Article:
About 15 HPGC members visited Nuccio's Nursery in Altadena and the Storrier-Stearns Japanese Garden in Pasadena on March 20th under stormy spring skies, but finding lots of bright color in the camellias for which Nuccio's is so well known for. The field trip, arranged by Horticulture chairs Judy Kirshner and Helen Hartung, was a big hit.
Nuccio's Nursery is considered the prime producer of camellias and Azaleas in the U.S. and perhaps the world. The nursery was founded in Alhambra in the 1930's by two Italian American brothers, Joe and Julius Nuccio, and moved to its current six acre location in Altadena after WWII. Three descendants of the original brothers now operate the nursery, and our club was fortunate to be guided by Tom Nuccio, the youngest of the Nuccio "boys."
The nursery is known for offering gardeners some 600 varieties of camellias and azaleas, and have introduced 160 hybridized varieties of camellia and 130 ozaleas. Some hybrids are intentional, others come naturally due to cross-pollination by the bees that and pollinators that are ever present on the property. The hundreds of varieties are catalogued by type: Japonica (smaller blooms, native of Japan), Sasanquas (sun loving camellias), Reticulata (large showy blooms, native of China) and Frangrant camellias. Perhaps no plant has more incredible names than the glorious camellia - just scrolling through the showy names of the camellias is a joy.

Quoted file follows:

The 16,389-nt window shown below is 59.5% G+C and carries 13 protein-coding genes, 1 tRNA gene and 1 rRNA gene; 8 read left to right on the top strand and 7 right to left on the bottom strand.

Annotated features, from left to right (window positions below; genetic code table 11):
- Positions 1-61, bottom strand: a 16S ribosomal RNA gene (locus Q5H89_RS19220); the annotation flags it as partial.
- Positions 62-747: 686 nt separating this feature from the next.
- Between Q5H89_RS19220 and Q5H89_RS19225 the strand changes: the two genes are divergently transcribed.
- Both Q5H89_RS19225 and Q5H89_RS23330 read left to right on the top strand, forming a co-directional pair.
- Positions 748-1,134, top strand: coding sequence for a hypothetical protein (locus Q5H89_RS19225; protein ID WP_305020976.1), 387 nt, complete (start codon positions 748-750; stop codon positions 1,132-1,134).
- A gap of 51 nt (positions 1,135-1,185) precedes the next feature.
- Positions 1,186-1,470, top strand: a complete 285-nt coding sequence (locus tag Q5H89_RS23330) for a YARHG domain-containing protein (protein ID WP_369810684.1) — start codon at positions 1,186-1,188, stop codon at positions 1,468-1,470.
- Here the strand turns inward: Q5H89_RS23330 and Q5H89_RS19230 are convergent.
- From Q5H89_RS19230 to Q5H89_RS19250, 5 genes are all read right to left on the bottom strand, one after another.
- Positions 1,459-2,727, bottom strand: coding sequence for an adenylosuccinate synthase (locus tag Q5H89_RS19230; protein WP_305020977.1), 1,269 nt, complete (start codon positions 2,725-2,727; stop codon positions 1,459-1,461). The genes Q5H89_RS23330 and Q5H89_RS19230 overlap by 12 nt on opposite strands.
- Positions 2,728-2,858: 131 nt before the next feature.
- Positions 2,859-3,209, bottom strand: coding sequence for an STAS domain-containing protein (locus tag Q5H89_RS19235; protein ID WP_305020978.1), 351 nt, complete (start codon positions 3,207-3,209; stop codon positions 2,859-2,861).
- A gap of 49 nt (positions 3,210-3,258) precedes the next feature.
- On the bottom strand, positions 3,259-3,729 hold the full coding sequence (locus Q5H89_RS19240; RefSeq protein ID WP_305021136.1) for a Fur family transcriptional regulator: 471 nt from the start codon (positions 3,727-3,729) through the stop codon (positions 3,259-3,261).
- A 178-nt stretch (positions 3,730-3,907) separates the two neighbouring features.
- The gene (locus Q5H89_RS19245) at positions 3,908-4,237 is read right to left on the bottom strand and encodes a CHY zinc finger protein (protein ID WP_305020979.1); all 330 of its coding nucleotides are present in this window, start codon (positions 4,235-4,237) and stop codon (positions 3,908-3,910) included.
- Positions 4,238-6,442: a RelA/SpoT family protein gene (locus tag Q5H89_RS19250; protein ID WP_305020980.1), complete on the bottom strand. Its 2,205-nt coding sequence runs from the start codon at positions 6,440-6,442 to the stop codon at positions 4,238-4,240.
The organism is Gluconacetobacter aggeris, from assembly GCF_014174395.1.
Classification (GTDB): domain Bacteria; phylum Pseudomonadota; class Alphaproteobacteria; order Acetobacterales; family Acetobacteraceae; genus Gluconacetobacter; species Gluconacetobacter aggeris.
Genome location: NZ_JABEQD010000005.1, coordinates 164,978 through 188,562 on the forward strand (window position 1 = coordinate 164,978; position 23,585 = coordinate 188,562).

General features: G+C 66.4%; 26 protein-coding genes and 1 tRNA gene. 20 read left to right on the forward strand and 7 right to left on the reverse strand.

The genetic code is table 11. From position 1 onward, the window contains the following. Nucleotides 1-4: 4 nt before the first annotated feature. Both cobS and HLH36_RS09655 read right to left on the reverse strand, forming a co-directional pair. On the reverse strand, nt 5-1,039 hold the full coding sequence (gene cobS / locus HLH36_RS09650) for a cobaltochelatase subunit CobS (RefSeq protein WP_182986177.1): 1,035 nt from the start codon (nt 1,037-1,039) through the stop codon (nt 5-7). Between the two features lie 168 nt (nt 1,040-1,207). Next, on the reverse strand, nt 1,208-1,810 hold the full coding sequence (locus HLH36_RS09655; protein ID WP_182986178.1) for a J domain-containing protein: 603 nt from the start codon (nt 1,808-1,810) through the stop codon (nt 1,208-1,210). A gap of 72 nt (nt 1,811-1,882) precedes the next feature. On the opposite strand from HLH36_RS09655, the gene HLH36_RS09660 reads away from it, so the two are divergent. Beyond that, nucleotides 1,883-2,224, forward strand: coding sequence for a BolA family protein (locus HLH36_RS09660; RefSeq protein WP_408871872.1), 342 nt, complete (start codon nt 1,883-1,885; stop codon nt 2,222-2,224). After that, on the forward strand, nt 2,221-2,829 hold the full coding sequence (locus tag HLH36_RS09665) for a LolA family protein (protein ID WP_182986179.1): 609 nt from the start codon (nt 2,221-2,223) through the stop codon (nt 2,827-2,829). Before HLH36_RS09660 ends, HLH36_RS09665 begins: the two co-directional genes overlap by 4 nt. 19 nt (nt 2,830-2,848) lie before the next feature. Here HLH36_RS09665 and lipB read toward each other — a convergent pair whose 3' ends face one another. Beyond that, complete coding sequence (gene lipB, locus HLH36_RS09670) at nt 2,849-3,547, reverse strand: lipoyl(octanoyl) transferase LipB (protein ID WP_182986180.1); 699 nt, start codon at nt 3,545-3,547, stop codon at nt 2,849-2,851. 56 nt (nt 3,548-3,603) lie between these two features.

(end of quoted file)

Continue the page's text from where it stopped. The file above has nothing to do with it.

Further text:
The group was treated with a demonstration of how to graft a stem of new plant material onto rootstock, using a simple single-edge razor, some keen eyesight, a steady hand and a rubber band. A simple system of creating mini-greenhouses, using overturned glass jars on each individual pot, was also of great interest.
The field trip continued with a visit to the lovely Storrier Stearns Japanese Garden in Pasadena and a scrumptious catered bento box Japanese lunch on site.